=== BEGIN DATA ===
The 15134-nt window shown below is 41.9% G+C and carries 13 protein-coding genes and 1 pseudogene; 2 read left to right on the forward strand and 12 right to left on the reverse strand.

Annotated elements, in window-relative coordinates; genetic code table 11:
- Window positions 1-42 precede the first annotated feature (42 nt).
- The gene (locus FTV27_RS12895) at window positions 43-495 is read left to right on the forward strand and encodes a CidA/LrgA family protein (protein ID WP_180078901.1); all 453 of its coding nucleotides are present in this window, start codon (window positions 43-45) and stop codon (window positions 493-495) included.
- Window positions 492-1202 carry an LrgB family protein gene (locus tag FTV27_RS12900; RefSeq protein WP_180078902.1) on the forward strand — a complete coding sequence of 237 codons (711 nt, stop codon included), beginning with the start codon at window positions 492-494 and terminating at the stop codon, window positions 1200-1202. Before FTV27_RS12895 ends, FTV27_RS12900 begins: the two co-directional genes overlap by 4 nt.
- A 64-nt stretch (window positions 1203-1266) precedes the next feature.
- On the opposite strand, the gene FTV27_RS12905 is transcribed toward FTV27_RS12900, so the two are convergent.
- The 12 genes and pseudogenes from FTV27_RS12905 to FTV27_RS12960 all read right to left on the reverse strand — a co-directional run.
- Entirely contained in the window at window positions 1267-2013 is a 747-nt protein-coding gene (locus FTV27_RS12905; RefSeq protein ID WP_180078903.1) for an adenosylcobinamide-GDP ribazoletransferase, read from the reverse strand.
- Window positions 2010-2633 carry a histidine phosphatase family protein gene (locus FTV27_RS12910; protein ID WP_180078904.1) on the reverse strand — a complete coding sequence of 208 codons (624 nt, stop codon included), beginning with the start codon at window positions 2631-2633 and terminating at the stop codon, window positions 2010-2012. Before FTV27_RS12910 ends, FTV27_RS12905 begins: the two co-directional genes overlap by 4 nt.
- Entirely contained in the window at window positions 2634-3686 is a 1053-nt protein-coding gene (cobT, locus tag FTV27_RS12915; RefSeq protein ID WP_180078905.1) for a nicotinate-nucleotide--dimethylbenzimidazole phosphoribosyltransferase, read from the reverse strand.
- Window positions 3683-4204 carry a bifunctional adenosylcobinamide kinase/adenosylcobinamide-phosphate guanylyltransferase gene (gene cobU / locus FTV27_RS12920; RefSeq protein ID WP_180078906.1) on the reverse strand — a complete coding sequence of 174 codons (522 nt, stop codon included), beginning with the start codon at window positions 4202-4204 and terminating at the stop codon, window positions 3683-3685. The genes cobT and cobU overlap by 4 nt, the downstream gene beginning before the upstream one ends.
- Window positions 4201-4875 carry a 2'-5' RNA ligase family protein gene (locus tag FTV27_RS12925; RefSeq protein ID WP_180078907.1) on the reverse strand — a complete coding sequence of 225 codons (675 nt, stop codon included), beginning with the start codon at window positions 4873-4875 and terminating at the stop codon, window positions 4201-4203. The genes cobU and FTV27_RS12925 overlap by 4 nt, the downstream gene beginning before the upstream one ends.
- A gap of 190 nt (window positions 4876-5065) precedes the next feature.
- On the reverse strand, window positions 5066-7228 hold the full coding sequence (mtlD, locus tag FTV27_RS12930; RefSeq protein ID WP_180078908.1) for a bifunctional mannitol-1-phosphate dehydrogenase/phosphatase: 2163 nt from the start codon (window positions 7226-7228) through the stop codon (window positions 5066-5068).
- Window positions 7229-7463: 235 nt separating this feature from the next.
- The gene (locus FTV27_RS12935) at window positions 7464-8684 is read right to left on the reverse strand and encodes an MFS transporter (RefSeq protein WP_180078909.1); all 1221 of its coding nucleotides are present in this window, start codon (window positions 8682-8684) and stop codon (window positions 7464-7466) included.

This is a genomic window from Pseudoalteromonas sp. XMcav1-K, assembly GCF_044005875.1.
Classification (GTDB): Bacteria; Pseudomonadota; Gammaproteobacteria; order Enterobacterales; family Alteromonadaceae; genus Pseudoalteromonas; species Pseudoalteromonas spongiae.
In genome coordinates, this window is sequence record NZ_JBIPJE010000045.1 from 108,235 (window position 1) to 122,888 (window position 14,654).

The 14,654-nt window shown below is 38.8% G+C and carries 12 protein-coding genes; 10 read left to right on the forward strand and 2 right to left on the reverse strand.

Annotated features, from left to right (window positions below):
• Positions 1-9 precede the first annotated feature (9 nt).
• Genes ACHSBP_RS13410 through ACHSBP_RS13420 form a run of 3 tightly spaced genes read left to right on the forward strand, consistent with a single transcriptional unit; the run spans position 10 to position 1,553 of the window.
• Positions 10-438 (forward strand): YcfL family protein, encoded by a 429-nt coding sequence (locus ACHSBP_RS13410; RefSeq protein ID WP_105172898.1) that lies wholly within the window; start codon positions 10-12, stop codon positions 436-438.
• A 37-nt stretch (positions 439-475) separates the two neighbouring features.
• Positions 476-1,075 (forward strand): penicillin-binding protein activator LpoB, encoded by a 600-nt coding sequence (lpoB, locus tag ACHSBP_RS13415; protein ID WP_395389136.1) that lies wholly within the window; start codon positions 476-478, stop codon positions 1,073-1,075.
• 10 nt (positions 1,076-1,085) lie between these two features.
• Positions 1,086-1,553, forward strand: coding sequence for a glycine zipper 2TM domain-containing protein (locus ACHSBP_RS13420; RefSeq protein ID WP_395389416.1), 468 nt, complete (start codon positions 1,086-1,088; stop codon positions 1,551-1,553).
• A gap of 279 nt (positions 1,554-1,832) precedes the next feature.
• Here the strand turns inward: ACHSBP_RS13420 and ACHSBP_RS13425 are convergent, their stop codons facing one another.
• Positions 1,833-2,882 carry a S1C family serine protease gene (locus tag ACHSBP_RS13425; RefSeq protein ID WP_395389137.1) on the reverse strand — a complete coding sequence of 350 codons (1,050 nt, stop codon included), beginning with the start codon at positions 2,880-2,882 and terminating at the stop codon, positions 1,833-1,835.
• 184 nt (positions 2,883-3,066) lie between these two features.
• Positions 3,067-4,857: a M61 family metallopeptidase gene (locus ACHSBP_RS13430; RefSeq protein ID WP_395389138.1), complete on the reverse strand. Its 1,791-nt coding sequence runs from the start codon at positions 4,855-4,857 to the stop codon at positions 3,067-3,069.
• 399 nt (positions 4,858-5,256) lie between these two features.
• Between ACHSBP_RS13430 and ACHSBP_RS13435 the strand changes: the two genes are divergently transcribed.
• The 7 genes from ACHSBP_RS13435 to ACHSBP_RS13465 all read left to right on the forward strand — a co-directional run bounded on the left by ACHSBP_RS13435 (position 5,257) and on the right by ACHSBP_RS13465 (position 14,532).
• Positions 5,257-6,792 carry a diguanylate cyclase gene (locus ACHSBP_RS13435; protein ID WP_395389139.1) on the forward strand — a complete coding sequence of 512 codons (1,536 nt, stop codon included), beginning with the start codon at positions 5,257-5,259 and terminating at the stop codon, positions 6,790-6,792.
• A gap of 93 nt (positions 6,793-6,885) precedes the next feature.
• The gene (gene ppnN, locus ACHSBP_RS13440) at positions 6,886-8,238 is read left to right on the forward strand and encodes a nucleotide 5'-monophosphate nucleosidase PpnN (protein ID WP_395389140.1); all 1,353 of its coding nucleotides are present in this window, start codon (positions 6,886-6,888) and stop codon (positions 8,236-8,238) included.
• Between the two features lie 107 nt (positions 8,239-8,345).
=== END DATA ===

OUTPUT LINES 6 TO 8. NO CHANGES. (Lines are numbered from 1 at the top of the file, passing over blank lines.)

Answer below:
- A 64-nt stretch (window positions 1203-1266) precedes the next feature.
- On the opposite strand, the gene FTV27_RS12905 is transcribed toward FTV27_RS12900, so the two are convergent.
- The 12 genes and pseudogenes from FTV27_RS12905 to FTV27_RS12960 all read right to left on the reverse strand — a co-directional run.